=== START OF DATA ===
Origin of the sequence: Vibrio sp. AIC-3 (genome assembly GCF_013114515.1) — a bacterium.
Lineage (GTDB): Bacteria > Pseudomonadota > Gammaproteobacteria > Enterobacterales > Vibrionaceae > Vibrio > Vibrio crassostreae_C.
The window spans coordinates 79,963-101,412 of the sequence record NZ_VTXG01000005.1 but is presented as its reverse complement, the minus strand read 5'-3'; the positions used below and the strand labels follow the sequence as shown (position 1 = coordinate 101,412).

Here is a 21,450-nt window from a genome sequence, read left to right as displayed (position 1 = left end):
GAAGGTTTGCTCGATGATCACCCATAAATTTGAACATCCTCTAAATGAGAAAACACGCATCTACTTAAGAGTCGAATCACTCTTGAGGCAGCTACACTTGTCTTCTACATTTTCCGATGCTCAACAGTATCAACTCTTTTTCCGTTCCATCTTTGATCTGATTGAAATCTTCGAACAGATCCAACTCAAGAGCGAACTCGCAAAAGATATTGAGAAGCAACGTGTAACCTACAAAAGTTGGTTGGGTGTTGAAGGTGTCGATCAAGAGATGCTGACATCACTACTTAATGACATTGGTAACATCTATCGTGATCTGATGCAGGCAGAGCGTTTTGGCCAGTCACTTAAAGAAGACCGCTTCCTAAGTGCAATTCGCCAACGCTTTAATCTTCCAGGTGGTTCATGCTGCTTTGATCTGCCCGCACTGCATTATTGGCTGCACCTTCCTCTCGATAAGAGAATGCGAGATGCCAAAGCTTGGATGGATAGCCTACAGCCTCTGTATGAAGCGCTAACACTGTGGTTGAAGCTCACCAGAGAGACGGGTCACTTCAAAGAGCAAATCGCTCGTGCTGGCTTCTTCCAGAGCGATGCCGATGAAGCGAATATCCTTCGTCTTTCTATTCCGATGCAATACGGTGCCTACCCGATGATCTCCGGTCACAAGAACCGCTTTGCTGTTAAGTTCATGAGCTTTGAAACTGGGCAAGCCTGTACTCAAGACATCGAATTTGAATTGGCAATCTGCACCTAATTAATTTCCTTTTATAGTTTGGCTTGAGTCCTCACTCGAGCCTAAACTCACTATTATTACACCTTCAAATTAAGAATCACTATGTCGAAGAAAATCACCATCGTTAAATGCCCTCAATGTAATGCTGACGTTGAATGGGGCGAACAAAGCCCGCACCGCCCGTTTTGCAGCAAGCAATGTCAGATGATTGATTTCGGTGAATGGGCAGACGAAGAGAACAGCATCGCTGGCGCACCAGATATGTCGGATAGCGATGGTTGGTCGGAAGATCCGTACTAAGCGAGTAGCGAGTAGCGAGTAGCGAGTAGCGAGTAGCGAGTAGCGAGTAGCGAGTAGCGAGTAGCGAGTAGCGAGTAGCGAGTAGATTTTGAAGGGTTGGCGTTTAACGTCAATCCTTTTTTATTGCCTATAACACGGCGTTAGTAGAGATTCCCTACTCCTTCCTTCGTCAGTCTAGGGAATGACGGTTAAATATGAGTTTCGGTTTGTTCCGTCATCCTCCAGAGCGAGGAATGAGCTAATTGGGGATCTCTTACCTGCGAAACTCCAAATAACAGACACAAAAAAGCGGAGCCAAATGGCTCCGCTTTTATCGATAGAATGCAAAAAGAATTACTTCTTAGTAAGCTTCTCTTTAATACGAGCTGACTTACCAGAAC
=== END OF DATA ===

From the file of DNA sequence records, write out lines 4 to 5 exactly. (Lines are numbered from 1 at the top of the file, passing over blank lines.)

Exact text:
Here is a 21,450-nt window from a genome sequence, read left to right as displayed (position 1 = left end):
GAAGGTTTGCTCGATGATCACCCATAAATTTGAACATCCTCTAAATGAGAAAACACGCATCTACTTAAGAGTCGAATCACTCTTGAGGCAGCTACACTTGTCTTCTACATTTTCCGATGCTCAACAGTATCAACTCTTTTTCCGTTCCATCTTTGATCTGATTGAAATCTTCGAACAGATCCAACTCAAGAGCGAACTCGCAAAAGATATTGAGAAGCAACGTGTAACCTACAAAAGTTGGTTGGGTGTTGAAGGTGTCGATCAAGAGATGCTGACATCACTACTTAATGACATTGGTAACATCTATCGTGATCTGATGCAGGCAGAGCGTTTTGGCCAGTCACTTAAAGAAGACCGCTTCCTAAGTGCAATTCGCCAACGCTTTAATCTTCCAGGTGGTTCATGCTGCTTTGATCTGCCCGCACTGCATTATTGGCTGCACCTTCCTCTCGATAAGAGAATGCGAGATGCCAAAGCTTGGATGGATAGCCTACAGCCTCTGTATGAAGCGCTAACACTGTGGTTGAAGCTCACCAGAGAGACGGGTCACTTCAAAGAGCAAATCGCTCGTGCTGGCTTCTTCCAGAGCGATGCCGATGAAGCGAATATCCTTCGTCTTTCTATTCCGATGCAATACGGTGCCTACCCGATGATCTCCGGTCACAAGAACCGCTTTGCTGTTAAGTTCATGAGCTTTGAAACTGGGCAAGCCTGTACTCAAGACATCGAATTTGAATTGGCAATCTGCACCTAATTAATTTCCTTTTATAGTTTGGCTTGAGTCCTCACTCGAGCCTAAACTCACTATTATTACACCTTCAAATTAAGAATCACTATGTCGAAGAAAATCACCATCGTTAAATGCCCTCAATGTAATGCTGACGTTGAATGGGGCGAACAAAGCCCGCACCGCCCGTTTTGCAGCAAGCAATGTCAGATGATTGATTTCGGTGAATGGGCAGACGAAGAGAACAGCATCGCTGGCGCACCAGATATGTCGGATAGCGATGGTTGGTCGGAAGATCCGTACTAAGCGAGTAGCGAGTAGCGAGTAGCGAGTAGCGAGTAGCGAGTAGCGAGTAGCGAGTAGCGAGTAGCGAGTAGCGAGTAGCGAGTAGATTTTGAAGGGTTGGCGTTTAACGTCAATCCTTTTTTATTGCCTATAACACGGCGTTAGTAGAGATTCCCTACTCCTTCCTTCGTCAGTCTAGGGAATGACGGTTAAATATGAGTTTCGGTTTGTTCCGTCATCCTCCAGAGCGAGGAATGAGCTAATTGGGGATCTCTTACCTGCGAAACTCCAAATAACAGACACAAAAAAGCGGAGCCAAATGGCTCCGCTTTTATCGATAGAATGCAAAAAGAATTACTTCTTAGTAAGCTTCTCTTTAATACGAGCTGACTTACCAGAAC